There are over 100,000 gasoline stations in the US. The largest oil companies are Shell, Exxon/Mobil, Chevron, 76/Phillips, BP, Sunoco, and ARCO. Many supermarkets and club stores like Costco have their own branded gas stations. There are also smaller regional brands. You're never far from a gas station.
Gas stations quote prices in dollars per gallon and include taxes. Many gas stations charge a higher price for paying with a credit card.
Gas prices vary widely from state to state depending on taxes, regulations, season, and proximity to oil refineries. California is usually the most expensive, sometimes $1 over the national average. Texas, southern states, and midwestern states tend to have the cheapest gas. AAA publishes the current average price per gallon in every state.
Most gasoline stations sell fuel with 3 different grades. 87 is regular unleaded. 89 is mid-grade. And 91 or 93 is premium. These numbers are the octane levels. Higher octane gas is more expensive but has better engine performance and may get better mileage.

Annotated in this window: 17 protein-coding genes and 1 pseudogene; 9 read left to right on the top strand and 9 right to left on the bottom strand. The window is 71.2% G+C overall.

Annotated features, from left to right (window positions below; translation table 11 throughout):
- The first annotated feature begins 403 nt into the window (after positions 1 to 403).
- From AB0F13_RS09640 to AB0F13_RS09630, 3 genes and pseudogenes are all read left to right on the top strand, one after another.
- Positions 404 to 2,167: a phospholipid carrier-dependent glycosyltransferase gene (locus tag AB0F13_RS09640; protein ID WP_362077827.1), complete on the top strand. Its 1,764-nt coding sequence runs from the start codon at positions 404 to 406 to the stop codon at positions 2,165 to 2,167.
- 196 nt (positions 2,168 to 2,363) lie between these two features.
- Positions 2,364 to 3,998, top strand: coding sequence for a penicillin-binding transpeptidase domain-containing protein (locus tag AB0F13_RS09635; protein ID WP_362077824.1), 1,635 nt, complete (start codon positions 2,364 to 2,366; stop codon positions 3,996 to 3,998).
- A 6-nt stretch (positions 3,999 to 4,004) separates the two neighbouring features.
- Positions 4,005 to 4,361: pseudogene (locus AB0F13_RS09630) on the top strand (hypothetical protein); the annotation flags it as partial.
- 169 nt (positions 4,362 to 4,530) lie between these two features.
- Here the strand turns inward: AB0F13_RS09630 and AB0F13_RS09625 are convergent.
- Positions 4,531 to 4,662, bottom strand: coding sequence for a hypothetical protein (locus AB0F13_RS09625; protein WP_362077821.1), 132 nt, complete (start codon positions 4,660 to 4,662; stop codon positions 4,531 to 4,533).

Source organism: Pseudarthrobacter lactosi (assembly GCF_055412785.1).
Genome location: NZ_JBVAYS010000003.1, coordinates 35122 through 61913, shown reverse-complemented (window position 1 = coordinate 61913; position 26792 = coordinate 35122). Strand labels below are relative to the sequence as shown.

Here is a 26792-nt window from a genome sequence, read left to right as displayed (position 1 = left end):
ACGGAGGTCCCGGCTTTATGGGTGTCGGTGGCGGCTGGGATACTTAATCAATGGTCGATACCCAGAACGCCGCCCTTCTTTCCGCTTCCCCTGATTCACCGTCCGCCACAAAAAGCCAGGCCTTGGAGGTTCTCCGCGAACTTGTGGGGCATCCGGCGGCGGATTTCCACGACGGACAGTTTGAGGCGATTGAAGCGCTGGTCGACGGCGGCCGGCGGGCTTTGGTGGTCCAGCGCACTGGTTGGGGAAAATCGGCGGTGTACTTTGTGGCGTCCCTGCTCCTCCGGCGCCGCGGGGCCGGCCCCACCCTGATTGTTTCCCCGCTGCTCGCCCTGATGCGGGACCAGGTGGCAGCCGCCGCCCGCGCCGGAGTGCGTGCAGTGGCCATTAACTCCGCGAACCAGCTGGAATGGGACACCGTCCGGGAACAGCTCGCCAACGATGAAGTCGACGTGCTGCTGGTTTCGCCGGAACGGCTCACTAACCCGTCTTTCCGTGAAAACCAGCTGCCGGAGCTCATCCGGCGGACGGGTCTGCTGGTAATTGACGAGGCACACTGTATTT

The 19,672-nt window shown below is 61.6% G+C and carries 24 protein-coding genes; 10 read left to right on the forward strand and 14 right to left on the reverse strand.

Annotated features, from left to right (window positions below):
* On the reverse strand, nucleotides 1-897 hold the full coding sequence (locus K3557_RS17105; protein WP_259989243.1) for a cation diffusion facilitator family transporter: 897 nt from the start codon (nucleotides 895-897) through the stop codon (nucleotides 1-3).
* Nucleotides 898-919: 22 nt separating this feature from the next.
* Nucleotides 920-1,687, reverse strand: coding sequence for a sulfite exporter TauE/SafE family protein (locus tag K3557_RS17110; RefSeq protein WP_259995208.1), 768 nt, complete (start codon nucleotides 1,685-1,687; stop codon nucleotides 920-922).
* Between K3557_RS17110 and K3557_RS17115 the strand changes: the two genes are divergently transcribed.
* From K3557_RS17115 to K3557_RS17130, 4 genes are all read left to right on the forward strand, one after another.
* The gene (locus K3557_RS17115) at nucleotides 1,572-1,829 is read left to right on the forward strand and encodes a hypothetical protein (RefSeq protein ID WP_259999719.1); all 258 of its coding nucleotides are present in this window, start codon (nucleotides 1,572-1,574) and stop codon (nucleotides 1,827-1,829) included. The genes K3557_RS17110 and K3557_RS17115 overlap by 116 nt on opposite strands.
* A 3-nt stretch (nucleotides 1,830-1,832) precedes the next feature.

Your car's manual or fuel door will say which type of gas the engine needs. Most cars use 87 but some require higher octane.
Some stations have a fourth pump for diesel. It's a completely different fuel used mainly by big rig trucks. Only 3% of cars in the US are diesel. Its price is similar to gasoline.
Consumers can get discounts at gas station using supermarket rewards and branded credit cards. Most of the large oil companies have their own credit cards and have rewards programs with supermarket chains.
Chevron partners with Safeway/Vons/Pavilions to offer up to 20 cents off per gallon. Shell and 76 have credit cards with 5 cents off per gallon. Many regular rewards credit cards have double or triple points at gas stations.